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Five Ways to Accommodate Sighties in the Workplace

A quick Google search on workplace accommodations will lead you to resource upon resource for ideas on adaptations for disabled employees. Screen readers, flexible work schedules, extended deadlines — there’s a plethora of options. However, a notable gap in these resources exists for abled employees.

Disabled managers everywhere may be neglecting key needs of their abled workers or may not understand certain requests. The list below comes from sighted accommodations expert Esther Lemon. It provides some tips for blind workers in particular to better accommodate their sighted colleagues.

  1. Design matters. If something isn’t colored brightly, aligned perfectly or complemented with pictures, sighted people will not read it. It may seem strange that data analytics reports must include pictures, but this is integral to the visual information communication process.
  2. Eye contact over ear contact. Eye contact is reportedly a form of nonverbal communication in which two sighted people look at one another’s pupils and feel a magical connection. Even in crowded or loud situations, avoid turning your ear to the person. While that may actually make listening easier, your sighted colleague will feel as though you are not listening. So you should aim to point your own eyes in the direction of your employee’s face, even if it means you can’t hear anymore.
  3. Add wayfinding signage. For the blind, directions like “walk in the direction of the downward sloping floor” and “second door on the right” make for a good wayfinding experience. However, the sighted have been trained to look for visual signs with giant lettering that signifies where things are, preferably with pointing arrows to really make things clear. This goes for elevator buttons as well: The sighted are not used to counting to the third button on the left to get to the right floor. Make sure your office space is clearly visually marked at every opportunity, or they will get lost.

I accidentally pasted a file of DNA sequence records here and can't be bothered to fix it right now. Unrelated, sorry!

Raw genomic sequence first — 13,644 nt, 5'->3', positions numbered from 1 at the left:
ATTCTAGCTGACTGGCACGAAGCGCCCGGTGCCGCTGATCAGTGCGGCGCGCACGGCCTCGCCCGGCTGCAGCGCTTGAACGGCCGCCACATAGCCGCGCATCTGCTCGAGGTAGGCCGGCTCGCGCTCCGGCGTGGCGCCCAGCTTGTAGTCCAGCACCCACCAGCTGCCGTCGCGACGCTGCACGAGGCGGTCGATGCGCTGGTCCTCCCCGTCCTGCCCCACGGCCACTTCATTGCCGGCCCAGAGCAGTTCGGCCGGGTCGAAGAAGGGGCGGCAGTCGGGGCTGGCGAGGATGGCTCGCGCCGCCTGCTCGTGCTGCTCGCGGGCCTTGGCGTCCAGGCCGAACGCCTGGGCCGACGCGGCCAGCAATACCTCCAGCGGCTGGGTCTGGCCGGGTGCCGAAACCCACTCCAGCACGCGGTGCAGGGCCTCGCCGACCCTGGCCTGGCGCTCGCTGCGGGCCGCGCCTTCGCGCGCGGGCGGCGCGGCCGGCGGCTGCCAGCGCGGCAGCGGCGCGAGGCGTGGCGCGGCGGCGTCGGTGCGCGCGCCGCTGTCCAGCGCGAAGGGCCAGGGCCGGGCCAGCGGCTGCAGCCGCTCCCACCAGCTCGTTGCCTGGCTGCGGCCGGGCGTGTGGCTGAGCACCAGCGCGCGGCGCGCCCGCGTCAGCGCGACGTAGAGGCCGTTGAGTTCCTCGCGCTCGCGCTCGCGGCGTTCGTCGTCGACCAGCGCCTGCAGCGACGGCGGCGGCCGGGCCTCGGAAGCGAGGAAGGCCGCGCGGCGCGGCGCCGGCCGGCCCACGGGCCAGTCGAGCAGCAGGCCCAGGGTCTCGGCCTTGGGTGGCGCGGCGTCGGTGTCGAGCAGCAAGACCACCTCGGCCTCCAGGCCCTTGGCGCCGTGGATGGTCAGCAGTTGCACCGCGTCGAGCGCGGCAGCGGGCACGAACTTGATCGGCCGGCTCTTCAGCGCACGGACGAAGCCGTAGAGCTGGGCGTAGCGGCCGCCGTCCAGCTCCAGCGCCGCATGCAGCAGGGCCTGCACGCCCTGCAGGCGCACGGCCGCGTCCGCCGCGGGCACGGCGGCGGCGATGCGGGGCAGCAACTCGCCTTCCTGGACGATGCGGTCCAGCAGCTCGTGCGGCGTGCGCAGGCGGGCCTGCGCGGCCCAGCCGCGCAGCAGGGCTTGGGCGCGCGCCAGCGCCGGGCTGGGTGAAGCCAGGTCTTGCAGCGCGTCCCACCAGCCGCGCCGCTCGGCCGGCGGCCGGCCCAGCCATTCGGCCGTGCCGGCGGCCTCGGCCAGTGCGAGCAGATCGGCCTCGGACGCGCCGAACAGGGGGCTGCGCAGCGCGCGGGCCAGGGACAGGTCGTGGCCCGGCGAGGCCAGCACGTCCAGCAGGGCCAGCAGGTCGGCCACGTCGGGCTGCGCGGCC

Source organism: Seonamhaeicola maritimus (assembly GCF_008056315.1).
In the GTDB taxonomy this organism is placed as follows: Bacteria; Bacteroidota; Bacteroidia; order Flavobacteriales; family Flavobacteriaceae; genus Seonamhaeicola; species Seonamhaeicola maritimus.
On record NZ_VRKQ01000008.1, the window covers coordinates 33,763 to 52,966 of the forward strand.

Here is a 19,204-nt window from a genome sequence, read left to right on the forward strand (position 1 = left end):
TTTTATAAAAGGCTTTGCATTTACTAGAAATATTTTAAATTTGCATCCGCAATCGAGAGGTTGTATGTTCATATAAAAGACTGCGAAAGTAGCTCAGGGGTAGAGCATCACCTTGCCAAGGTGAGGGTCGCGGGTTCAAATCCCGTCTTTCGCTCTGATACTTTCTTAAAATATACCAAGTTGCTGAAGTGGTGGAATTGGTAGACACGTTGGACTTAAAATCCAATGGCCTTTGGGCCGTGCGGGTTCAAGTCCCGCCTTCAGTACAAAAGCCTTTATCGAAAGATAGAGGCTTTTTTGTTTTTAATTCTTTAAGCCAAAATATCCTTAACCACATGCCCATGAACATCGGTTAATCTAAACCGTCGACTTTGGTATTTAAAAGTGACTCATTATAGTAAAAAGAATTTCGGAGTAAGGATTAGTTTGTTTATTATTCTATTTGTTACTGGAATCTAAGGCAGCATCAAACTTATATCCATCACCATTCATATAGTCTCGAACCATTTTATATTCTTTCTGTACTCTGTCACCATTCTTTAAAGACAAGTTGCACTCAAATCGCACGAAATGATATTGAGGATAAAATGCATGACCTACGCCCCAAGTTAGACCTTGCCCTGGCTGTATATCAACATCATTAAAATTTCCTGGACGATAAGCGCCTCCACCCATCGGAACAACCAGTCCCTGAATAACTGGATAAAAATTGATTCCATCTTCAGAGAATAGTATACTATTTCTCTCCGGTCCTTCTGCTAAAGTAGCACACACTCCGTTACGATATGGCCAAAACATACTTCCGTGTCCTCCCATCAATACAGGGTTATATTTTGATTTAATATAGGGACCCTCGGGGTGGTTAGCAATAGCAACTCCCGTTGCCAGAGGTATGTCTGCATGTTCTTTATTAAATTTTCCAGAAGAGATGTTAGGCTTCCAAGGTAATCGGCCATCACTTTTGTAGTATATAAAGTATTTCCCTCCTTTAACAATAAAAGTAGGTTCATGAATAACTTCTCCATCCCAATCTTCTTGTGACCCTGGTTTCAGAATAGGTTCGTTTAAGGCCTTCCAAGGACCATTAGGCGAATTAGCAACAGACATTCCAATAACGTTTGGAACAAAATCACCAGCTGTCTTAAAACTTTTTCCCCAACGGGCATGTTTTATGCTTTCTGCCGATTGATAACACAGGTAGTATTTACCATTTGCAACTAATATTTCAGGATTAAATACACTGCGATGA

4. Turn on the lights. You know this.
  5. Give extra time for book club. With many blind screen reader users used to listening to text-to-speech at upwards of 500 words per minute, you may lose touch with the average sighted person’s reading speed and ability. You might be able to listen in the shower, on a walk or while cooking dinner, but many sighted people need complete focus to read a novel. Give extra time between book club meetings for your sighted peers.

“It’s important to remember that all human beings accommodate the environment — think plumbing, heating, clothing,” said Lemon. “And we shouldn’t leave the abled behind just because they are completely oblivious.”

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